I looked at 5 other units in the condo complex before I found “the one”. After a few months after my initial research I spotted a unit for sale in the local newspaper. It was for sale by owner, and had an open house that Friday. After work I quickly hopped over to the place to take a look. As I entered the unit the first thing I noticed was an older couple walking out in disgust. I walked into the unit, and quickly figured out why. There was the distinct smell of an animal’s wet fur. I found from the presenter this unit had been a rental property since it was built. Everything was original, and nothing had been upgraded since it was built. Too my surprise the smell came from the living room, which had a caged ferret in it. After I inquired about the ferret, the presenter of the property explained to me the tenant had his two sons living all living in this two-bedroom apartment. This explained why the living room ceiling had pinholes in it. It appeared the tenant used a blanket to cordon off the living room into a makeshift bedroom for the oldest son. The story gets better from here.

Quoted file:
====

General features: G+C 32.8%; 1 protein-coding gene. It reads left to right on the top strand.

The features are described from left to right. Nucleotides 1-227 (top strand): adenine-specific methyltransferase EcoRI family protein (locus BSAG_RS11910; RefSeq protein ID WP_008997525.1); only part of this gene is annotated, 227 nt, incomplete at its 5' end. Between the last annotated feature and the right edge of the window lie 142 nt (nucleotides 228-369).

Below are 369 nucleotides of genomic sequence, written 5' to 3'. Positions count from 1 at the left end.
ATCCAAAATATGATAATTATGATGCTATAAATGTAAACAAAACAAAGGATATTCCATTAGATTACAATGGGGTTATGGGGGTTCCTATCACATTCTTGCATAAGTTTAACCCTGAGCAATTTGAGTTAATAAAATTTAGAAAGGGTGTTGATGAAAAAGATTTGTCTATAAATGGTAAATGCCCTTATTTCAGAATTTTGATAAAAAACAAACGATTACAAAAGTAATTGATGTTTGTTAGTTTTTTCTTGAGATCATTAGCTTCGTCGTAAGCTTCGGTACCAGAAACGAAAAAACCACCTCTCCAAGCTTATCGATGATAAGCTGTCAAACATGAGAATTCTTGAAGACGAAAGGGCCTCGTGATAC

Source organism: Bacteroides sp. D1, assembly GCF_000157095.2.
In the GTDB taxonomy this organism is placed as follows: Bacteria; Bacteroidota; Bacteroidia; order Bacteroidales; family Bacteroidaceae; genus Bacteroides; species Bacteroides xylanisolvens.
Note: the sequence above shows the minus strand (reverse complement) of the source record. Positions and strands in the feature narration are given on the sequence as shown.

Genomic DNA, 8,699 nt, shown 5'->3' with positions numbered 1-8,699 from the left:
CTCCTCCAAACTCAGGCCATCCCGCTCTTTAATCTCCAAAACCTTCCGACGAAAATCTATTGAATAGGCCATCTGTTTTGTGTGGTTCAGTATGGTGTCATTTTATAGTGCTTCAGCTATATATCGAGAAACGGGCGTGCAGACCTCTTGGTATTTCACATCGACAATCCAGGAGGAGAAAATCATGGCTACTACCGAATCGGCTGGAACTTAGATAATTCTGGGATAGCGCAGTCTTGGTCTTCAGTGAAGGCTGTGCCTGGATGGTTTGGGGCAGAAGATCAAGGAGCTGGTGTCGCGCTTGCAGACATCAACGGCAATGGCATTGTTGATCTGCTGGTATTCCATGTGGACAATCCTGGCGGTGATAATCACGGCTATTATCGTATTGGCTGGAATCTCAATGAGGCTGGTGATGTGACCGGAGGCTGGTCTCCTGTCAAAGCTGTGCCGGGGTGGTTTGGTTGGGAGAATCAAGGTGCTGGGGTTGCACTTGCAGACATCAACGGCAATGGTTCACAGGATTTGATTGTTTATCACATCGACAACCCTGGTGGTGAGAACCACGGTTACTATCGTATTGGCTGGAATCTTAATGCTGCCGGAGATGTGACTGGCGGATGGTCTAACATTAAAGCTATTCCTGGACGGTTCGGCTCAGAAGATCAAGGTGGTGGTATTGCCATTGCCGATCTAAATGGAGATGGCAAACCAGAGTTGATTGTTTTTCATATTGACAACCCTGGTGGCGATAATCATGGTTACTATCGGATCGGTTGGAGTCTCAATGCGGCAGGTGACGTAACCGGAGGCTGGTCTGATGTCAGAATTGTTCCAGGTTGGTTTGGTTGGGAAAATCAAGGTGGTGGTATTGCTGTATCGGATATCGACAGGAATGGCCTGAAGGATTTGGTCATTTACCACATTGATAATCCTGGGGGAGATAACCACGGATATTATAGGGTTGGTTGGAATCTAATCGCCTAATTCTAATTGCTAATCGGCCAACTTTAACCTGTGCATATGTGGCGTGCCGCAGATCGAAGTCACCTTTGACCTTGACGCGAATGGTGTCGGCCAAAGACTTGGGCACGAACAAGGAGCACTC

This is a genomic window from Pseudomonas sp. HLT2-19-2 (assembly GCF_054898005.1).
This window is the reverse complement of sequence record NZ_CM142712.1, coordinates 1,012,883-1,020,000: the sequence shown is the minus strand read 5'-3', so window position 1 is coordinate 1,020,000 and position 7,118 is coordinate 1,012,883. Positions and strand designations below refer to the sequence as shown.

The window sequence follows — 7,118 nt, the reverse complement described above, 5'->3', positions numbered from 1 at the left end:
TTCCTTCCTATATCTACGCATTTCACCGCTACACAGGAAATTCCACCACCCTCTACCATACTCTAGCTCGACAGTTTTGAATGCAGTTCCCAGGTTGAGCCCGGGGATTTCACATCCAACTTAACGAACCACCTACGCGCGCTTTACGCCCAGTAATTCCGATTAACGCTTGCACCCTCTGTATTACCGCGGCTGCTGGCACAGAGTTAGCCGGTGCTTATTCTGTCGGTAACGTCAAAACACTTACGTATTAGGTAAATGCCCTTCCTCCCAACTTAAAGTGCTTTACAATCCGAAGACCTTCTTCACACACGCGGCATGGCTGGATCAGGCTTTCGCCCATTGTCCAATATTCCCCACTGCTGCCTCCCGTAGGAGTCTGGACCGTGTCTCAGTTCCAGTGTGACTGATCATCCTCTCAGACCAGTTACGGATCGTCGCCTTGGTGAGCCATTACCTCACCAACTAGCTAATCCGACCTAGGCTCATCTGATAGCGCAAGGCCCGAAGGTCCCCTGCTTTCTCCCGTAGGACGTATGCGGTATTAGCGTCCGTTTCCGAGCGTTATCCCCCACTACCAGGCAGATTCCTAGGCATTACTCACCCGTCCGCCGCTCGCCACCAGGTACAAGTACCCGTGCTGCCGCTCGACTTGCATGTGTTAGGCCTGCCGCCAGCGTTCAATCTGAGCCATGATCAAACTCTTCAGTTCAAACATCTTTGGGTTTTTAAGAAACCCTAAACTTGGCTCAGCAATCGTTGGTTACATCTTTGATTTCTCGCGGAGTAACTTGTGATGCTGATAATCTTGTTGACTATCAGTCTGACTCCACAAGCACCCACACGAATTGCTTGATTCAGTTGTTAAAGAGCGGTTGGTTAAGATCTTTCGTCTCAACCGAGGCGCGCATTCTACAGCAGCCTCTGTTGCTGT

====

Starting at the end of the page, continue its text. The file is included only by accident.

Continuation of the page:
Upon reviewing the upstairs bathroom I notice a rotting hole in the floor next to the tub. It was literal hole that you could stick your foot into. It appears the tub was never sloped properly, and all stagnant water on the lip of the tub would flow outward instead of staying within the tub. This in turn would cause the cork like material for the floor to expand and eventually rot. The flow of water then proceeded to cause damage on the first floor, which the kitchen was right below. It was obvious from viewing the place it need work and a lot of it. My first thought looking at the unit was, what a dump. But instead of smelling the stench of the ferret, I smelled opportunity.